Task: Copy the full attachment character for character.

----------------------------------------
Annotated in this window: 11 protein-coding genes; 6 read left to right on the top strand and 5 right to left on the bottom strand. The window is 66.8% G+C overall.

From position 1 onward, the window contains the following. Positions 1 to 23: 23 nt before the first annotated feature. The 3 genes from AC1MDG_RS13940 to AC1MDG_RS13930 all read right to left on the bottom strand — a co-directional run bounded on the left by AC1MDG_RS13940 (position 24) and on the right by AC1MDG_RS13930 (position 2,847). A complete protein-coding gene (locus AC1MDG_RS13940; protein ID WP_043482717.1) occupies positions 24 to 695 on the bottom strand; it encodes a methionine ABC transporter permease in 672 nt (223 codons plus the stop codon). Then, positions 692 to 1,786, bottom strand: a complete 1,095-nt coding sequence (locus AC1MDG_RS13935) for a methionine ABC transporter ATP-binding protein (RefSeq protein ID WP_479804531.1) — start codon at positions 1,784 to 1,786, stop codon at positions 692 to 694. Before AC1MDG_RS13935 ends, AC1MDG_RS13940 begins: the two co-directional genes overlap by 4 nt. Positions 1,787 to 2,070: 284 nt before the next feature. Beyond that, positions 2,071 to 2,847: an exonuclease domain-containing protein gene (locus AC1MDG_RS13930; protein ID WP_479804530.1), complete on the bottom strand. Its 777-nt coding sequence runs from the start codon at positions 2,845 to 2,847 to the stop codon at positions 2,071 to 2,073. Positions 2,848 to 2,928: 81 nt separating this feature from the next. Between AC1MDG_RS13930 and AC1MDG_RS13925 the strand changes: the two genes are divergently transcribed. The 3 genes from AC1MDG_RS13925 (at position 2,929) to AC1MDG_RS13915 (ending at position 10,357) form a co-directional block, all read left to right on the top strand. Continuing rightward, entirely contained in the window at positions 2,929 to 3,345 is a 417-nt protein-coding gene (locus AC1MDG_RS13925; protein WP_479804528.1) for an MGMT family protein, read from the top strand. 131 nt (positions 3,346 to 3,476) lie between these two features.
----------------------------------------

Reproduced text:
Annotated in this window: 11 protein-coding genes; 6 read left to right on the top strand and 5 right to left on the bottom strand. The window is 66.8% G+C overall.

From position 1 onward, the window contains the following. Positions 1 to 23: 23 nt before the first annotated feature. The 3 genes from AC1MDG_RS13940 to AC1MDG_RS13930 all read right to left on the bottom strand — a co-directional run bounded on the left by AC1MDG_RS13940 (position 24) and on the right by AC1MDG_RS13930 (position 2,847). A complete protein-coding gene (locus AC1MDG_RS13940; protein ID WP_043482717.1) occupies positions 24 to 695 on the bottom strand; it encodes a methionine ABC transporter permease in 672 nt (223 codons plus the stop codon). Then, positions 692 to 1,786, bottom strand: a complete 1,095-nt coding sequence (locus AC1MDG_RS13935) for a methionine ABC transporter ATP-binding protein (RefSeq protein ID WP_479804531.1) — start codon at positions 1,784 to 1,786, stop codon at positions 692 to 694. Before AC1MDG_RS13935 ends, AC1MDG_RS13940 begins: the two co-directional genes overlap by 4 nt. Positions 1,787 to 2,070: 284 nt before the next feature. Beyond that, positions 2,071 to 2,847: an exonuclease domain-containing protein gene (locus AC1MDG_RS13930; protein ID WP_479804530.1), complete on the bottom strand. Its 777-nt coding sequence runs from the start codon at positions 2,845 to 2,847 to the stop codon at positions 2,071 to 2,073. Positions 2,848 to 2,928: 81 nt separating this feature from the next. Between AC1MDG_RS13930 and AC1MDG_RS13925 the strand changes: the two genes are divergently transcribed. The 3 genes from AC1MDG_RS13925 (at position 2,929) to AC1MDG_RS13915 (ending at position 10,357) form a co-directional block, all read left to right on the top strand. Continuing rightward, entirely contained in the window at positions 2,929 to 3,345 is a 417-nt protein-coding gene (locus AC1MDG_RS13925; protein WP_479804528.1) for an MGMT family protein, read from the top strand. 131 nt (positions 3,346 to 3,476) lie between these two features.